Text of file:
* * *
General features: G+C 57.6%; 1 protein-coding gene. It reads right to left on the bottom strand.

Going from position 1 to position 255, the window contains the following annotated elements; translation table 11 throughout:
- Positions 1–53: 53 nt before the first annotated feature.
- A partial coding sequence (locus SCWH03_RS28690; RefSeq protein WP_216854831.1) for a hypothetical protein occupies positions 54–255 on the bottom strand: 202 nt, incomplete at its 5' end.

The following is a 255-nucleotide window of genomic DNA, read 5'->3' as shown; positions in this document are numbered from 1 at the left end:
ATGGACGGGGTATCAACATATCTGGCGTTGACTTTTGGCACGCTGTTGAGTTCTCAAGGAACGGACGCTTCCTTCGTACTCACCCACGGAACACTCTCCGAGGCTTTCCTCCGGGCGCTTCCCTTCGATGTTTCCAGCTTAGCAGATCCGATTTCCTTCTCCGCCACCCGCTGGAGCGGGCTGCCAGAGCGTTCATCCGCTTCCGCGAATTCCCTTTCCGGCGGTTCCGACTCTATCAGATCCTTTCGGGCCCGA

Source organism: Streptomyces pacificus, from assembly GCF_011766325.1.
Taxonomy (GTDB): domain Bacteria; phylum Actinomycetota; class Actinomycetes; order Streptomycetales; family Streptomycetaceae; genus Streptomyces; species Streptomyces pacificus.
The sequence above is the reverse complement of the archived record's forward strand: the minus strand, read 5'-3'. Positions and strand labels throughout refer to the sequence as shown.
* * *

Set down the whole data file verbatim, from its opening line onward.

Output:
General features: G+C 57.6%; 1 protein-coding gene. It reads right to left on the bottom strand.

Going from position 1 to position 255, the window contains the following annotated elements; translation table 11 throughout:
- Positions 1–53: 53 nt before the first annotated feature.
- A partial coding sequence (locus SCWH03_RS28690; RefSeq protein WP_216854831.1) for a hypothetical protein occupies positions 54–255 on the bottom strand: 202 nt, incomplete at its 5' end.

The following is a 255-nucleotide window of genomic DNA, read 5'->3' as shown; positions in this document are numbered from 1 at the left end:
ATGGACGGGGTATCAACATATCTGGCGTTGACTTTTGGCACGCTGTTGAGTTCTCAAGGAACGGACGCTTCCTTCGTACTCACCCACGGAACACTCTCCGAGGCTTTCCTCCGGGCGCTTCCCTTCGATGTTTCCAGCTTAGCAGATCCGATTTCCTTCTCCGCCACCCGCTGGAGCGGGCTGCCAGAGCGTTCATCCGCTTCCGCGAATTCCCTTTCCGGCGGTTCCGACTCTATCAGATCCTTTCGGGCCCGA

Source organism: Streptomyces pacificus, from assembly GCF_011766325.1.
Taxonomy (GTDB): domain Bacteria; phylum Actinomycetota; class Actinomycetes; order Streptomycetales; family Streptomycetaceae; genus Streptomyces; species Streptomyces pacificus.
The sequence above is the reverse complement of the archived record's forward strand: the minus strand, read 5'-3'. Positions and strand labels throughout refer to the sequence as shown.